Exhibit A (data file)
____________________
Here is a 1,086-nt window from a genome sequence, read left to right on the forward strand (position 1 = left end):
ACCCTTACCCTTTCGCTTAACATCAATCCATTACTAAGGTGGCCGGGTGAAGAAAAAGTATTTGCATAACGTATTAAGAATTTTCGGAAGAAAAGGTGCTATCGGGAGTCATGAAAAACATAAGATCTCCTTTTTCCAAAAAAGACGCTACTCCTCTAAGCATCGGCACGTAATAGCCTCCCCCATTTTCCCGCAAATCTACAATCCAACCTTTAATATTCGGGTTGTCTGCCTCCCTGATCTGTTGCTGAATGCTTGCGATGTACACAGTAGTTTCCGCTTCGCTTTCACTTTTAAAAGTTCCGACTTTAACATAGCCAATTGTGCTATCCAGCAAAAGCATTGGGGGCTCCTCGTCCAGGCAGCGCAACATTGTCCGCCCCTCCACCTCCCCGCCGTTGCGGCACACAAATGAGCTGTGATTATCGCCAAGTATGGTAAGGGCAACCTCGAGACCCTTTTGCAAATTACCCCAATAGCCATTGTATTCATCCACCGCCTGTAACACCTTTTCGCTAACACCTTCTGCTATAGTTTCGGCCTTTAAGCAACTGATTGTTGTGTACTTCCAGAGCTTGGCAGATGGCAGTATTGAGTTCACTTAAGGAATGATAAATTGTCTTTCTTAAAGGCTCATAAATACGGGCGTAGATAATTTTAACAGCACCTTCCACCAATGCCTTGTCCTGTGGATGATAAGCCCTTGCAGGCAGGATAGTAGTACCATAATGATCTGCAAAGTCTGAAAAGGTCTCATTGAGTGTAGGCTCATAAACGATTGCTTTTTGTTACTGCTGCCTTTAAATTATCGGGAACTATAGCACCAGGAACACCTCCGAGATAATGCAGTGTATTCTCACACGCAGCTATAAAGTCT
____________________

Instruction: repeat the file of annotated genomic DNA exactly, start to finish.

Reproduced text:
Here is a 1,086-nt window from a genome sequence, read left to right on the forward strand (position 1 = left end):
ACCCTTACCCTTTCGCTTAACATCAATCCATTACTAAGGTGGCCGGGTGAAGAAAAAGTATTTGCATAACGTATTAAGAATTTTCGGAAGAAAAGGTGCTATCGGGAGTCATGAAAAACATAAGATCTCCTTTTTCCAAAAAAGACGCTACTCCTCTAAGCATCGGCACGTAATAGCCTCCCCCATTTTCCCGCAAATCTACAATCCAACCTTTAATATTCGGGTTGTCTGCCTCCCTGATCTGTTGCTGAATGCTTGCGATGTACACAGTAGTTTCCGCTTCGCTTTCACTTTTAAAAGTTCCGACTTTAACATAGCCAATTGTGCTATCCAGCAAAAGCATTGGGGGCTCCTCGTCCAGGCAGCGCAACATTGTCCGCCCCTCCACCTCCCCGCCGTTGCGGCACACAAATGAGCTGTGATTATCGCCAAGTATGGTAAGGGCAACCTCGAGACCCTTTTGCAAATTACCCCAATAGCCATTGTATTCATCCACCGCCTGTAACACCTTTTCGCTAACACCTTCTGCTATAGTTTCGGCCTTTAAGCAACTGATTGTTGTGTACTTCCAGAGCTTGGCAGATGGCAGTATTGAGTTCACTTAAGGAATGATAAATTGTCTTTCTTAAAGGCTCATAAATACGGGCGTAGATAATTTTAACAGCACCTTCCACCAATGCCTTGTCCTGTGGATGATAAGCCCTTGCAGGCAGGATAGTAGTACCATAATGATCTGCAAAGTCTGAAAAGGTCTCATTGAGTGTAGGCTCATAAACGATTGCTTTTTGTTACTGCTGCCTTTAAATTATCGGGAACTATAGCACCAGGAACACCTCCGAGATAATGCAGTGTATTCTCACACGCAGCTATAAAGTCT